Benefits is such a strange words

Okay, so we’ve talked about choosing where to live,  the paperwork that comes along with getting a job, and we’ve touched on the benefits thing. But now it’s time to go even further into what is called, “benefits.”
It’s such a strange word, really. If you say it too many times, it doesn’t sound like a word anymore. Word or not, medical benefits and retirement benefits are extremely important to being a grown up. If fact, you might find someday that accepting or rejecting a job will depend heavily on the kinds of benefits you receive as an employee. Let’s break down the options that are out there:
1. No benefits. This one sucks, but coming out of college, you might have to have this kind of job. Part-time, waitresses, retail, contract jobs, self-employed/freelance. We’re all probably going to have to pay our dues in the benefits-less world. No medical coverage and no retirement options and no paid vacation or sick leave or maternity leave. The kind of places that don’t offer benefits are the kinds of places that lose and gain employees at a high rate. There’ no reason to have benefits–it would be too costly and too much of a hassle. What this means is, you’re going to have to fend for yourself. Fortunately, you can. Start your own Roth IRA account at a bank or banking institution to put away some money for the later years. If you’re not on your parent’s health care plan, shop around and get your own. There are plenty of companies with low-premium, high-deductible and/or short-term plans. They won’t cover your doctor visits, but if you get in a car accident and break all your bones, you’ll be covered!

2. Partial benefits. This one is okay. Usually it’s a retirement plan. If so, use it. The company matching your contribution will make you more money than you investing in your personal account. Partial benefits usually don’t mean medical, but if they do, (lucky) you’ll get some bare-bones medical plan that doesn’t cover dental/vision and probably doesn’t cover a lot of other things. Beware. It might be more cost-efficient to get your own health care plan or stay on your parents. Find out what the medical plan from your job would cover and what it wouldn’t. If accepting the mediocre medical plan is your only option for coverage, take it. It depends on the company as to whether you get sick leave, vacation days or maternity/paternity leave; but usually it’s not available.

3. Full benefits. Bam. You’ve hit the job-jackpot. You’ve got a salary, a retirement plan, medical coverage that most likely covers EVERYTHING (including dental/vision/preventative care) and you probably even have the option to opt-in to a life/accident insurance plan, too, not to mention paid sick days, paid vacation days and if you or your lady-friend get knocked-up, you can take of weeks and weeks and still get paid. NICE. TAKE IT ALL AND CELEBRATE YOUR SUCCESS BY GETTING A FULL BODY SCAN. If you want to wait until you absolutely have to be off your parents healthcare, that’s fine. Make sure to send them a Thank You flower arrangement.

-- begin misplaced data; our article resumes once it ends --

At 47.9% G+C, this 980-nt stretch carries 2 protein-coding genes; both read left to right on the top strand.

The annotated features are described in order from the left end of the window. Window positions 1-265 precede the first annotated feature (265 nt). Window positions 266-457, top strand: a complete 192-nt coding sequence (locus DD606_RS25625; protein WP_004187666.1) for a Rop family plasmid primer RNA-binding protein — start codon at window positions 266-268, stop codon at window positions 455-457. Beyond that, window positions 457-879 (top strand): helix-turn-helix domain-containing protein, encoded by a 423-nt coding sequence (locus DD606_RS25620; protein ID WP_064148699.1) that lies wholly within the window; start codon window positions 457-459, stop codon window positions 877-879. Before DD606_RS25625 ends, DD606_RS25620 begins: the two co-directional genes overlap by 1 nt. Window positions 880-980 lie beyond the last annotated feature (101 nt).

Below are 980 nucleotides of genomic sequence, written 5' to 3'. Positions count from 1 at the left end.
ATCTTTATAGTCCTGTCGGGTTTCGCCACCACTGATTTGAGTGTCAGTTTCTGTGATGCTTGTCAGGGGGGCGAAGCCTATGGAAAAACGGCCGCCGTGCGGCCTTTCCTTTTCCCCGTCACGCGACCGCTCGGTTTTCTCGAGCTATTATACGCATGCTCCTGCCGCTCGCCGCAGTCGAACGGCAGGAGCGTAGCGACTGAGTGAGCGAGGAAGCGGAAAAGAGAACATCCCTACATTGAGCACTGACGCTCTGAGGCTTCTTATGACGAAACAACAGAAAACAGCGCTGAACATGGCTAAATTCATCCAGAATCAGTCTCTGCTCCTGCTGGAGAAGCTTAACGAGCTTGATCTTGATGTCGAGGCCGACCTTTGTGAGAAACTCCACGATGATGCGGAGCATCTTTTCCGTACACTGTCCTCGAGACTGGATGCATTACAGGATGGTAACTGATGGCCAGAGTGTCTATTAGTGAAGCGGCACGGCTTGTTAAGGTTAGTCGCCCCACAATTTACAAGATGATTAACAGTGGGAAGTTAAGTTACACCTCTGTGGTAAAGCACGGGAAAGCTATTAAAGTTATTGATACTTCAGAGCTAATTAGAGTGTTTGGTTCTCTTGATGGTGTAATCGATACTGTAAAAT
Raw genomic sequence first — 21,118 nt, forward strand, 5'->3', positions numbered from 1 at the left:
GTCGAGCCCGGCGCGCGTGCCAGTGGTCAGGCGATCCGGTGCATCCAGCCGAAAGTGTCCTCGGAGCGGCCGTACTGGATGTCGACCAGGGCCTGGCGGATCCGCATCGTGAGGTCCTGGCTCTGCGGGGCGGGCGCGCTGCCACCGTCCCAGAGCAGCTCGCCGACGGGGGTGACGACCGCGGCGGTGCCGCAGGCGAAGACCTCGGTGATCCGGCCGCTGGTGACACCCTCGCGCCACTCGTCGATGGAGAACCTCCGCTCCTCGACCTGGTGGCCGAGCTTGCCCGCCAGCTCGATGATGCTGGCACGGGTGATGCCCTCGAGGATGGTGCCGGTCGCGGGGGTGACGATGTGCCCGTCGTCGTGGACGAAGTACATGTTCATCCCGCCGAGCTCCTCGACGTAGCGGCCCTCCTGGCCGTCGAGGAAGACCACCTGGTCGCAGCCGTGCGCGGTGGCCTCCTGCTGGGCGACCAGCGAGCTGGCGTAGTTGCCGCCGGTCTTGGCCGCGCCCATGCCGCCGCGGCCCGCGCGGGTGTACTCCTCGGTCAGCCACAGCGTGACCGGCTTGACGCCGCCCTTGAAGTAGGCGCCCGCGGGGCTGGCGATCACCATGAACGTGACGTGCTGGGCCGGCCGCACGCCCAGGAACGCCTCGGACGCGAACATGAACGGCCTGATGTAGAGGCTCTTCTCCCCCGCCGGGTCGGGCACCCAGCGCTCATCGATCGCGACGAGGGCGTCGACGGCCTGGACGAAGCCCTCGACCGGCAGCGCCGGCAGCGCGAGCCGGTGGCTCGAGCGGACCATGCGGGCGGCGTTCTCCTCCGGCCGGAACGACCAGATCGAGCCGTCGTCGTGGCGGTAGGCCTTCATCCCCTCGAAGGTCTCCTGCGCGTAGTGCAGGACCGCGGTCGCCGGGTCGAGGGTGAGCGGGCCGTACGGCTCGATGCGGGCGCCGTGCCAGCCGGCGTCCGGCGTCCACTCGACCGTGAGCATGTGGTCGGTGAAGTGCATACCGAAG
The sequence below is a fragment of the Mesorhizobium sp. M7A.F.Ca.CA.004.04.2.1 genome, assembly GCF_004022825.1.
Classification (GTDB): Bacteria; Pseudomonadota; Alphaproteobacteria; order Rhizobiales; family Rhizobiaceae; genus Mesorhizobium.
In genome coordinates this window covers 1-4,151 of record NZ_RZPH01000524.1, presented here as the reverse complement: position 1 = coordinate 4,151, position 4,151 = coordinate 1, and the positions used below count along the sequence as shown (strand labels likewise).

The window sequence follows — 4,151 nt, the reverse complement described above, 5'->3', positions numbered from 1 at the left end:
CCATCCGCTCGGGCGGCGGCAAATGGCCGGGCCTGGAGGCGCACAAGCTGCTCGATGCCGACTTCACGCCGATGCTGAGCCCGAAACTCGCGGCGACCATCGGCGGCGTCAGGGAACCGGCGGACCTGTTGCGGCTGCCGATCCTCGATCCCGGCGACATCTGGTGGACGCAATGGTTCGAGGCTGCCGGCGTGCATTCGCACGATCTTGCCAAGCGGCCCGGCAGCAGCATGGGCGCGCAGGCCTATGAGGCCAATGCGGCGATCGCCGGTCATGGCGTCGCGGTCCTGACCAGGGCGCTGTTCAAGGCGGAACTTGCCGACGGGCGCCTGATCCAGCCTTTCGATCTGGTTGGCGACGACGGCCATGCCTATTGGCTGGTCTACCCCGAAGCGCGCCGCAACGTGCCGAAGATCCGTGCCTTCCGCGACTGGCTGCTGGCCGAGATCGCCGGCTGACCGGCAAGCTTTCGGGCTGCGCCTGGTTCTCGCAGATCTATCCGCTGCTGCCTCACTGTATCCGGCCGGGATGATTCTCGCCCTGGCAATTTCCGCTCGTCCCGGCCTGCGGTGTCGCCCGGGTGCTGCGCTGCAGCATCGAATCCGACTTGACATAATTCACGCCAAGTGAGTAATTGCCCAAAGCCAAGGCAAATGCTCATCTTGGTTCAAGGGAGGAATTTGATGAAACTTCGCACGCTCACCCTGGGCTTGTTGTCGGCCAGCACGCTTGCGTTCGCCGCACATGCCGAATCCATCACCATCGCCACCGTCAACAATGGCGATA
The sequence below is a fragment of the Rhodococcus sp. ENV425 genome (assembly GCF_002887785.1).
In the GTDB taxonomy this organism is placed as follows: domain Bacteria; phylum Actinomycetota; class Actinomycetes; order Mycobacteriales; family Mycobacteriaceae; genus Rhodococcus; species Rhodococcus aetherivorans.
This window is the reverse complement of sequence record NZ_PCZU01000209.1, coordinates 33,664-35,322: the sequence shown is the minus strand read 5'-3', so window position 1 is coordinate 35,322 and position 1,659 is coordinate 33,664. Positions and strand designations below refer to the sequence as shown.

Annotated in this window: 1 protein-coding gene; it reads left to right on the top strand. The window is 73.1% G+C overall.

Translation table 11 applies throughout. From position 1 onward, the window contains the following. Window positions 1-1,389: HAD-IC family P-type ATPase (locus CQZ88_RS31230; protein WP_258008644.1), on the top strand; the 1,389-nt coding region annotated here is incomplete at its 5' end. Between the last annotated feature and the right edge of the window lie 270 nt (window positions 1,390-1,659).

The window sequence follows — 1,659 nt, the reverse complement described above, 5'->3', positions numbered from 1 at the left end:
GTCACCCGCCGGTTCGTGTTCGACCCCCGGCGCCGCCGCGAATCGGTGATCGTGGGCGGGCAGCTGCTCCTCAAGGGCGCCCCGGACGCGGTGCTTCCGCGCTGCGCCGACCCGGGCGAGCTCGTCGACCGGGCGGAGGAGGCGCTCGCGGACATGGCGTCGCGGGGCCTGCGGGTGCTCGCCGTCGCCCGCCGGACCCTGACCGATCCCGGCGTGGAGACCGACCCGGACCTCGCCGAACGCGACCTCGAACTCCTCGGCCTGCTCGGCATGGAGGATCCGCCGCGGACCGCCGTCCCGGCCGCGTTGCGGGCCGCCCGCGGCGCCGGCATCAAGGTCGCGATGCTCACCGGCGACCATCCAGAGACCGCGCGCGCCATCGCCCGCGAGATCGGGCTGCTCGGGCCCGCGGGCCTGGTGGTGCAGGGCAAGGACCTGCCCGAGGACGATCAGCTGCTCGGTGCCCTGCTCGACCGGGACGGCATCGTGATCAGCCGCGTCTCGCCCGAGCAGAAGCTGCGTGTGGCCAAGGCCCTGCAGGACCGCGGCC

Now, obviously, we’d all like to have option number three basically as soon as we get finished walking across the graduation stage. However, that’s not very likely if you got a degree in History, English, Theatre… basically anything that doesn’t fall under the “Science” category. Lame.

You might say, that’s fine. I’m young and healthy, no need to think about retiring. No need to have healthcare (if you’re not on my and dad’s plan).

YOU’RE SO WRONG I AIN’T LAUGHING.

(Now, see, if you have a theatre degree, you’ll be able to say the name of the play and playwright where that quotation comes from, but, chances are you don’t have benefits. Don’t worry, this is me, too.)

You NEED health coverage. You NEED to plan for retirement right now. You’ll thank yourself when you’re 60, rolling around in your money pile and joyous that you’re only on one prescription medication.

You can do both these things for less than $150 a month. That’s $5 a day. Next week, we’re gonna shop around for healthcare. The week after, we’re gonna talk about opening a personal retirement account and funding it.

Until then, imagine the year 2072 looks like.

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IDK Wednesday: Human Resources

Got questions about the paperwork you fill out at work? Let me know!

Human Resources

I always thought that the phrase “human resources” was a strange one. And when I was younger, I was confused about what exactly happened in human resource departments. It seemed scary.

As I graduated and found jobs, human resources became even scarier. When you get a job offer from a fancy place, you get lots of paperwork.

Job Offer letter–explains what you’re being offered. Requires signature.

Benefits letter–sometimes included in the offer letter; this details your benefits like medical, retirement, life insurance, etc. It’s maybe one of the most important documents you’ll receive as a grown up.

W4– this is a federal government tax document. You’ll fill out the bottom portion letting your HR coordinator and payroll office how much money you want (I repeat, WANT) taken out of your paycheck for taxes.

Retirement enrollment– READ THIS. It delineates plan options (401k or Roth?), who coordinates it (let’s hope Merill Lynch), what the different choices for investing are (conservative or high risk) and what the plan invests in.

Insurance enrollment– medical, dental, vision, life, accident. There are lots of options and different companies offer different things. Find out your responsibilities (how much comes out of your pocket and paycheck), the plan options, the limits, and rights.